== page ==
Particularly after a year and a half of doing the majority of their shopping online, consumers now demand tailored marketing experiences. 57% of consumers, according to a recent study, will exchange their information for customised offers. In addition to improving the entire customer experience, personalization gives marketers better data to use when making business decisions (e.g. predict consumer action).

  • 50% of consumers anticipate using BOPIS (Buy Online and Pick-up In-Store):

Customers are starting to shop in person again, although many will still order online and pick up in-store. In fact, 50% of customers anticipate that this summer, they would shop mostly in brick-and-mortar stores. Retailers should make sure their customer service is on point (both online and offline) and that customers can quickly find what they’re looking for. This entails guaranteeing prompt fulfillment (usually within 1-3 hours) and providing customers with a variety of product options and pick-up options. For instance, select the option to have the item(s) shipped directly to the store if it is not currently available for pick-up at your neighborhood store.

  • Online buyers aged 18 to 34 will choose pay-by-installment services in 49% of cases:

Younger generations are interested in “buy now, pay later” options for online shopping as a means of avoiding credit card debt. In fact, at least half of online consumers between the ages of 18 and 34 will use pay-by-installment services this summer. All of this means that as millennials and members of Generation Z boost their discretionary spending over the summer, the brands that are prepared to provide a range of payment options will be in the best position to succeed.

  • 62% of millennials plan to continue spending on necessities:

This summer, compared to past ones, US consumer spending is predicted to alter. 62% of millennials who have reduced their spending due to the pandemic plan to continue focusing mostly on necessities. Instead of eating in, half of this group will order takeout or have food delivered from restaurants (once or twice per week). Groceries, alcoholic beverages, and cosmetics will make up the final top expenditure categories. When developing your summer marketing strategies, keep these spending patterns in mind. Create messaging around the products these groups are most likely to buy during this transitory period by segmenting different groups based on their needs and wants.

  • When buying, 59% of buyers take the brand’s mission into account:

The social injustices that occurred in the summer of 2020 and COVID-19 gave brand purpose more attention. The smartest marketers “will recognize where they fit into customers’ lives and they’ll discover inventive ways of integrating into the conversation,” according to Hootsuite’s 2021 Social Trends Report. Long beyond the summer of 2021 (and beyond), consumers will continue to demand brands speak up and take a stand.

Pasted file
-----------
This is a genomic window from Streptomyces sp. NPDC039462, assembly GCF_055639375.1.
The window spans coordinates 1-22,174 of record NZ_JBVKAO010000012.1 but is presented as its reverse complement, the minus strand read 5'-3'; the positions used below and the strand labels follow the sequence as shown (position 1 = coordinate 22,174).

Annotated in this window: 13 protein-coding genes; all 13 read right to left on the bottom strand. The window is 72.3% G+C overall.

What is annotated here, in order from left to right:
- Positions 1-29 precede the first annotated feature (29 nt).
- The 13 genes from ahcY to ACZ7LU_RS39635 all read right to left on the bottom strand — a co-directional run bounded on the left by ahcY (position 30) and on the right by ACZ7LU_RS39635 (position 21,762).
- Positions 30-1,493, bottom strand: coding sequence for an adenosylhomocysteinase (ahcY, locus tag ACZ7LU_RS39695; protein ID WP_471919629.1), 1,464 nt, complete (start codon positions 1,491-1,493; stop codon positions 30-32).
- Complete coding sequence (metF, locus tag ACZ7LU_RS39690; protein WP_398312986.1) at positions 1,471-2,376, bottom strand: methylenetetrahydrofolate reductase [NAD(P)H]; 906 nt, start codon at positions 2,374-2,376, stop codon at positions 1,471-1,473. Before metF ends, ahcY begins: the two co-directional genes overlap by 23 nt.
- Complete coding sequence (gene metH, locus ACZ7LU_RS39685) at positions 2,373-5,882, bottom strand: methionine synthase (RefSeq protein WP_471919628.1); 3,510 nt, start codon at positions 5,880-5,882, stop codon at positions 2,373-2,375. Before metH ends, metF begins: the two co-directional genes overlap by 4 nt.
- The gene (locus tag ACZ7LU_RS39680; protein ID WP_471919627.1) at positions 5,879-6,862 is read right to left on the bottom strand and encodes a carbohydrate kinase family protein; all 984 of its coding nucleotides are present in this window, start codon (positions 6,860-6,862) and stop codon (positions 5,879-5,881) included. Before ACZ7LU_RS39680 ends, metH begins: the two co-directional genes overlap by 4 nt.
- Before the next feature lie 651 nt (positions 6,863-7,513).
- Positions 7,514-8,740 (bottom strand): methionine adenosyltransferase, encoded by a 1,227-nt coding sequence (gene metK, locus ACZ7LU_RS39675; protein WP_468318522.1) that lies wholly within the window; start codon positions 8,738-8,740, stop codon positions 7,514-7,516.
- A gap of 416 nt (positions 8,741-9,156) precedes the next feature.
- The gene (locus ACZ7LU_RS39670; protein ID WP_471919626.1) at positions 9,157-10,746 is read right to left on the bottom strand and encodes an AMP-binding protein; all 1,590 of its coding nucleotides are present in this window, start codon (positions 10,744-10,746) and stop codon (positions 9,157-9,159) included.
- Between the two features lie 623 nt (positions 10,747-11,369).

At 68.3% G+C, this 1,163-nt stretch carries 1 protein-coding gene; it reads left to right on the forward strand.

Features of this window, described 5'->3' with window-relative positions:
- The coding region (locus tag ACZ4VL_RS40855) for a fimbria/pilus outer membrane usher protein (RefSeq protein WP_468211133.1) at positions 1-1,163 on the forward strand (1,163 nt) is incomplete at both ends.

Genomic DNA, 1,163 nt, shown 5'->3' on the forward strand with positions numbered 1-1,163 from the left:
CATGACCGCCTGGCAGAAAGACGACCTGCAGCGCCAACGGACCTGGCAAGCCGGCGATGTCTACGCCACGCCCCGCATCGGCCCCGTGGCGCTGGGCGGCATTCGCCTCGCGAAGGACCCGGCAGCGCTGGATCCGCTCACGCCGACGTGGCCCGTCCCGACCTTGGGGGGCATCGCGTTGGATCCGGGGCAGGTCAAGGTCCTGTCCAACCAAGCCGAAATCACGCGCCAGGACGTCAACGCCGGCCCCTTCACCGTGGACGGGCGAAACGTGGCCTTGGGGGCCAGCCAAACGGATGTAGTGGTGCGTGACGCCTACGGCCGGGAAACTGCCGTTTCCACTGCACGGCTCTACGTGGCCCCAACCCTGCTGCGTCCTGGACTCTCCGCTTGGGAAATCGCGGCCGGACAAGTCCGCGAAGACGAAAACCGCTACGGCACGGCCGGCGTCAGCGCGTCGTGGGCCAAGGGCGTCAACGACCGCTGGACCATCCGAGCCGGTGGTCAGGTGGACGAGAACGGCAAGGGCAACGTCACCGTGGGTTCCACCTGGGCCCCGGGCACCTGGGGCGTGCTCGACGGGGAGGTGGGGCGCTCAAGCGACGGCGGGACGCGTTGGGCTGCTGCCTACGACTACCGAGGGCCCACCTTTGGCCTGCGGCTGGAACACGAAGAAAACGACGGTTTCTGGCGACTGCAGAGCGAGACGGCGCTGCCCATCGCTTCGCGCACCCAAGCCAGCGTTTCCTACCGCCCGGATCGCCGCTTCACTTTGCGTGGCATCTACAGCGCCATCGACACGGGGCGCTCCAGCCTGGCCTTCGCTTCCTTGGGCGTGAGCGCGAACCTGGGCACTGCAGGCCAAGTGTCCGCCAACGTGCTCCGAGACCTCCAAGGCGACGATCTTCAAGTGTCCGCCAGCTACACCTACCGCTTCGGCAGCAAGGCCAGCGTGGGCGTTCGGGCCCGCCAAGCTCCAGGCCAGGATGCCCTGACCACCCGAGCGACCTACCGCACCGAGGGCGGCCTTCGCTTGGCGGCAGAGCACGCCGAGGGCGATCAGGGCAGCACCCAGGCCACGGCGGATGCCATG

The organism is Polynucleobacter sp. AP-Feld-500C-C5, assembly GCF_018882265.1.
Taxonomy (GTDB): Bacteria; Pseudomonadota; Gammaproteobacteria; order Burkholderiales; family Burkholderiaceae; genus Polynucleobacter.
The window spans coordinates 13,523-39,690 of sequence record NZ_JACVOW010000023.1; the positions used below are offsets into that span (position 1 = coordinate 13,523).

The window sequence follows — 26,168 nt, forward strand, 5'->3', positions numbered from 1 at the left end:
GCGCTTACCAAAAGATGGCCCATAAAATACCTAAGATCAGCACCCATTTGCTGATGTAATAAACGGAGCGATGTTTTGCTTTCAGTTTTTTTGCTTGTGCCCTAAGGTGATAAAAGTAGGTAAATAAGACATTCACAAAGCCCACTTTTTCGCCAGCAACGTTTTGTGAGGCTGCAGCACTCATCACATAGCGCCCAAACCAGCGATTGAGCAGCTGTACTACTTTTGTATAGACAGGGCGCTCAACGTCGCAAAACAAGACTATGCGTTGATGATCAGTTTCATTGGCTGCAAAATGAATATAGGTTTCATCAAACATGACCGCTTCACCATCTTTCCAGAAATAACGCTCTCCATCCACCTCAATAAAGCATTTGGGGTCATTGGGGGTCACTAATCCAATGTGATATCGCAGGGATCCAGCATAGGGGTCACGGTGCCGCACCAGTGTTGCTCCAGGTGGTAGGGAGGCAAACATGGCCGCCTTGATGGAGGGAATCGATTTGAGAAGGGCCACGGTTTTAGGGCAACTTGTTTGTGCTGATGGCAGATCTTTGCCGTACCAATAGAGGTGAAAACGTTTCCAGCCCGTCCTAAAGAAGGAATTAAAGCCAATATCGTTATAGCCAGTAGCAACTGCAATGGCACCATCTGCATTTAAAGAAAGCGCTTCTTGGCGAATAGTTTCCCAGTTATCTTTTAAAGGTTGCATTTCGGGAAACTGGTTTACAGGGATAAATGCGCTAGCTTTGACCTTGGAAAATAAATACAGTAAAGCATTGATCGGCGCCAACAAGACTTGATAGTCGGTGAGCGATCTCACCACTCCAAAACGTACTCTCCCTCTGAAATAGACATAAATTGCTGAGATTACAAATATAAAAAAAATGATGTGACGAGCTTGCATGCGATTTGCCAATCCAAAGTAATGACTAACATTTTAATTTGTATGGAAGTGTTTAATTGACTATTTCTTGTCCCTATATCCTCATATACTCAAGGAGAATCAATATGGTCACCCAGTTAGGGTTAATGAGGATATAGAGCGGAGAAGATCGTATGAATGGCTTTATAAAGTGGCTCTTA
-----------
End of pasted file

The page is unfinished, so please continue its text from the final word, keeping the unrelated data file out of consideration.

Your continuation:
• 49% of B2C companies outsource content marketing:

The main purpose of content is to draw in and gain the trust of target audiences by demonstrating knowledge and creating authority. Organizations may develop thought leadership within their industry, increase brand recognition, improve organic search, and attract and convert leads with the help of consistent, high-quality content. Recognizing the importance of content, 49% of B2C companies have decided to outsource content marketing.

  • 54% of B2C content marketers noted that their budgets stayed unchanged, while 27% saw an increase and 18% noted a reduction in their expenditures:

Contrary to what many inexperienced marketers believe, content marketing is frequently less expensive than conventional marketing strategies. Content marketing may significantly lower the number of money marketers spend promoting their companies because it is successful, simple to get started with, and popular with customers.

  • 65% of B2C businesses are found to be visual- learners:

B2C businesses can keep in mind while formulating their strategies that presenting information using graphs, charts, tables, etc, will definitely do their business better!

  • Today, there are more than 100,000 B2C e-commerce companies operating in the US alone:

B2C businesses are growing around the world at an increasing rate. In the USA alone, there are over 1 Lakh B2C e-commerce companies. This excludes B2C businesses, which are using traditional strategies and do not use e-commerce.

  • The B2C retailer category had the highest revenue share of 99.4% in 2020, and it is anticipated that it would maintain its hegemony throughout the projected period:

Over the projected period, retailers’ categories are anticipated to be driven by a rise in mobile transactions and internet banking.